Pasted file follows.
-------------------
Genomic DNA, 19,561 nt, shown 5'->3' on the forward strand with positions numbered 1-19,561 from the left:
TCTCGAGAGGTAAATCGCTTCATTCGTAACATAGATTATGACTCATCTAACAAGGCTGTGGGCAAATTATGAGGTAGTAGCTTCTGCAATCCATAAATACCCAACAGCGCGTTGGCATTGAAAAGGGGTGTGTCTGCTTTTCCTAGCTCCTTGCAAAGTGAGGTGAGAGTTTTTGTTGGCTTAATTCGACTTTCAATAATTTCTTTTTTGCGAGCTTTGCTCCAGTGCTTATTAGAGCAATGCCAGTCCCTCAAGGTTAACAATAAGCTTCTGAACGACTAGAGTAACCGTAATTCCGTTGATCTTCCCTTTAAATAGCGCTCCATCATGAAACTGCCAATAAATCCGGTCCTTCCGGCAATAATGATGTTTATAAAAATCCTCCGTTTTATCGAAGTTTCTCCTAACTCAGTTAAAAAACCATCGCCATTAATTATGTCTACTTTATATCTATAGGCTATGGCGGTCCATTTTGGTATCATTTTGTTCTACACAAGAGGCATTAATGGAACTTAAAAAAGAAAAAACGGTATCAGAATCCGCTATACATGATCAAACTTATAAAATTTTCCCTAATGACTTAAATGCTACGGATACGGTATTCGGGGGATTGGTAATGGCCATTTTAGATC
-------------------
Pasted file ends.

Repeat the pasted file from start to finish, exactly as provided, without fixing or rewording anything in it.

Genomic DNA, 19,561 nt, shown 5'->3' on the forward strand with positions numbered 1-19,561 from the left:
TCTCGAGAGGTAAATCGCTTCATTCGTAACATAGATTATGACTCATCTAACAAGGCTGTGGGCAAATTATGAGGTAGTAGCTTCTGCAATCCATAAATACCCAACAGCGCGTTGGCATTGAAAAGGGGTGTGTCTGCTTTTCCTAGCTCCTTGCAAAGTGAGGTGAGAGTTTTTGTTGGCTTAATTCGACTTTCAATAATTTCTTTTTTGCGAGCTTTGCTCCAGTGCTTATTAGAGCAATGCCAGTCCCTCAAGGTTAACAATAAGCTTCTGAACGACTAGAGTAACCGTAATTCCGTTGATCTTCCCTTTAAATAGCGCTCCATCATGAAACTGCCAATAAATCCGGTCCTTCCGGCAATAATGATGTTTATAAAAATCCTCCGTTTTATCGAAGTTTCTCCTAACTCAGTTAAAAAACCATCGCCATTAATTATGTCTACTTTATATCTATAGGCTATGGCGGTCCATTTTGGTATCATTTTGTTCTACACAAGAGGCATTAATGGAACTTAAAAAAGAAAAAACGGTATCAGAATCCGCTATACATGATCAAACTTATAAAATTTTCCCTAATGACTTAAATGCTACGGATACGGTATTCGGGGGATTGGTAATGGCCATTTTAGATC